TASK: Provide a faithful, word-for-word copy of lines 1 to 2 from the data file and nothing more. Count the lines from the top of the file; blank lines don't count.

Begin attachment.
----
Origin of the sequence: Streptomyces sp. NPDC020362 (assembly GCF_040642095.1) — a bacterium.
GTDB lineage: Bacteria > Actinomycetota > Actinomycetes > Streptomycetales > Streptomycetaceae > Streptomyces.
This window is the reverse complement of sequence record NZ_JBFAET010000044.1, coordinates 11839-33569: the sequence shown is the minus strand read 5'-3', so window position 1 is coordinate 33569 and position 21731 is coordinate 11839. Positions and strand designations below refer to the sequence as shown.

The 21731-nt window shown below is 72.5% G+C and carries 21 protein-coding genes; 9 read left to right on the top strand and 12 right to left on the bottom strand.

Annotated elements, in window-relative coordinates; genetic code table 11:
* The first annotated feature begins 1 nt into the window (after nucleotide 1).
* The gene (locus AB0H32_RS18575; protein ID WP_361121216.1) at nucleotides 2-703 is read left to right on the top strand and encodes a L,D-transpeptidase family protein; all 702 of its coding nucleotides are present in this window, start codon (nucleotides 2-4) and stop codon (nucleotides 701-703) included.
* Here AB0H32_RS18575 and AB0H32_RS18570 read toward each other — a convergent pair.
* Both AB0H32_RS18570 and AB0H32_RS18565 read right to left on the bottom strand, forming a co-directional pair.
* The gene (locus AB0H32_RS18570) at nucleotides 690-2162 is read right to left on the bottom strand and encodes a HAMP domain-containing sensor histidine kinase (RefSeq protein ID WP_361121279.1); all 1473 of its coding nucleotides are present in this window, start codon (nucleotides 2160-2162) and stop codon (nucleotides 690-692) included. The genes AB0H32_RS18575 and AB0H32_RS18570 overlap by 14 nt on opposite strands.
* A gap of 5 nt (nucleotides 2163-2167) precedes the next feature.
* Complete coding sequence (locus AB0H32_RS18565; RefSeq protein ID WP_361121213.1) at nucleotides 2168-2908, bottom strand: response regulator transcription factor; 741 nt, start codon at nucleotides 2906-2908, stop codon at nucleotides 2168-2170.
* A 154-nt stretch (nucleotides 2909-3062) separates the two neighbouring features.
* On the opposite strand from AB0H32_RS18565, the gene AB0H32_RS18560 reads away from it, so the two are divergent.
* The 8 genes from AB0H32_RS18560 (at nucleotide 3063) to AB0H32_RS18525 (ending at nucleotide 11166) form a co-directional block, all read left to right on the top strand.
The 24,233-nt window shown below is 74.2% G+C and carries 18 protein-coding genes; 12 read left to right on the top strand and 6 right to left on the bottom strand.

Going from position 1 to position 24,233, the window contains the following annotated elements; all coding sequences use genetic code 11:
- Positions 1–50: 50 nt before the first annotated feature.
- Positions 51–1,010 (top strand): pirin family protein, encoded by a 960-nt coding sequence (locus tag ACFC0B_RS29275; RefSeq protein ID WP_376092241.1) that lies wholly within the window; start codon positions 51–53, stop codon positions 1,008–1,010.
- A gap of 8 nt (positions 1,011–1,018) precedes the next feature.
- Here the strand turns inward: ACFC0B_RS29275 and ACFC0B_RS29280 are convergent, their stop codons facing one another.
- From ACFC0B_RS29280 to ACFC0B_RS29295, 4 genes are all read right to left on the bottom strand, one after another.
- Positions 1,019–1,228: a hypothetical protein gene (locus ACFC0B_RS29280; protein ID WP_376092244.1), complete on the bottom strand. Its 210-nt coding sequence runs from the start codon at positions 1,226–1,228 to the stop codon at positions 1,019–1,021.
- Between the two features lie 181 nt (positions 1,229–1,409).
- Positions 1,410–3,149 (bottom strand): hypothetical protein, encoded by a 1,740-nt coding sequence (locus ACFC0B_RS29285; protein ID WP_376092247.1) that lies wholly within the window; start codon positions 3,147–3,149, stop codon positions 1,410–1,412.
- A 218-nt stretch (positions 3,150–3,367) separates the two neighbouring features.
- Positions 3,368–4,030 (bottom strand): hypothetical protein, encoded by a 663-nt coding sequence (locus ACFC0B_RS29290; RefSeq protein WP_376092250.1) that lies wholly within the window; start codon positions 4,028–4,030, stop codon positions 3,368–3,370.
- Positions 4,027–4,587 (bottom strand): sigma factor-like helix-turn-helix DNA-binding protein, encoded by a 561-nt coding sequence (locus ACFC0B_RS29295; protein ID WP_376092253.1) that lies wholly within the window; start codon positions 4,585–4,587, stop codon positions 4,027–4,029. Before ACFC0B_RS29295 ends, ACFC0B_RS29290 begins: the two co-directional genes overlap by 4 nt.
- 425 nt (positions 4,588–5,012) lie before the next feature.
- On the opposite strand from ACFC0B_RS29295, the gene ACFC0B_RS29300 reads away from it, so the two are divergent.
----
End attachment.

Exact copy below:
Origin of the sequence: Streptomyces sp. NPDC020362 (assembly GCF_040642095.1) — a bacterium.
GTDB lineage: Bacteria > Actinomycetota > Actinomycetes > Streptomycetales > Streptomycetaceae > Streptomyces.